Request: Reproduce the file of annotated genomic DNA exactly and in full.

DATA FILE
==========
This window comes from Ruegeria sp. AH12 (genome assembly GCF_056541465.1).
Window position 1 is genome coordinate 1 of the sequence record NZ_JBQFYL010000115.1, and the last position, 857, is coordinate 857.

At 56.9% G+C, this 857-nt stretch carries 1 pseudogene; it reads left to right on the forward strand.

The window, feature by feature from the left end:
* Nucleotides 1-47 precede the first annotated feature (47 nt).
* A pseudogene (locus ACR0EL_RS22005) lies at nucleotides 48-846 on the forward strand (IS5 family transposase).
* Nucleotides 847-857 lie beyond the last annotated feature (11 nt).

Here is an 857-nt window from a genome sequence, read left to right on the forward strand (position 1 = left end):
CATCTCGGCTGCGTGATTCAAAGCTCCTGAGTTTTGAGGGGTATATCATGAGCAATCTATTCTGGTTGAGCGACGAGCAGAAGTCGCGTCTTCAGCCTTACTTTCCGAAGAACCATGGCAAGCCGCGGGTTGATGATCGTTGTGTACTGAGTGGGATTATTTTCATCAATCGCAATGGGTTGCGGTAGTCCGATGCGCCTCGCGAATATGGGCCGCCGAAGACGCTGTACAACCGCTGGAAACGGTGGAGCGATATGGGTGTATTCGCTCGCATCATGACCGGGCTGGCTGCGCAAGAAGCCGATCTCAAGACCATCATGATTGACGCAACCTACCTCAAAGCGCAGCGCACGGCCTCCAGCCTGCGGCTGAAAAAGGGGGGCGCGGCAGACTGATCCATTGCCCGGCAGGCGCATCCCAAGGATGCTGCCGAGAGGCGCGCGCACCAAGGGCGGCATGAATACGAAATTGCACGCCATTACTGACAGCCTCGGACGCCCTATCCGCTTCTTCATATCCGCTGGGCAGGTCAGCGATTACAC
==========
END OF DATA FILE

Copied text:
This window comes from Ruegeria sp. AH12 (genome assembly GCF_056541465.1).
Window position 1 is genome coordinate 1 of the sequence record NZ_JBQFYL010000115.1, and the last position, 857, is coordinate 857.

At 56.9% G+C, this 857-nt stretch carries 1 pseudogene; it reads left to right on the forward strand.

The window, feature by feature from the left end:
* Nucleotides 1-47 precede the first annotated feature (47 nt).
* A pseudogene (locus ACR0EL_RS22005) lies at nucleotides 48-846 on the forward strand (IS5 family transposase).
* Nucleotides 847-857 lie beyond the last annotated feature (11 nt).

Here is an 857-nt window from a genome sequence, read left to right on the forward strand (position 1 = left end):
CATCTCGGCTGCGTGATTCAAAGCTCCTGAGTTTTGAGGGGTATATCATGAGCAATCTATTCTGGTTGAGCGACGAGCAGAAGTCGCGTCTTCAGCCTTACTTTCCGAAGAACCATGGCAAGCCGCGGGTTGATGATCGTTGTGTACTGAGTGGGATTATTTTCATCAATCGCAATGGGTTGCGGTAGTCCGATGCGCCTCGCGAATATGGGCCGCCGAAGACGCTGTACAACCGCTGGAAACGGTGGAGCGATATGGGTGTATTCGCTCGCATCATGACCGGGCTGGCTGCGCAAGAAGCCGATCTCAAGACCATCATGATTGACGCAACCTACCTCAAAGCGCAGCGCACGGCCTCCAGCCTGCGGCTGAAAAAGGGGGGCGCGGCAGACTGATCCATTGCCCGGCAGGCGCATCCCAAGGATGCTGCCGAGAGGCGCGCGCACCAAGGGCGGCATGAATACGAAATTGCACGCCATTACTGACAGCCTCGGACGCCCTATCCGCTTCTTCATATCCGCTGGGCAGGTCAGCGATTACAC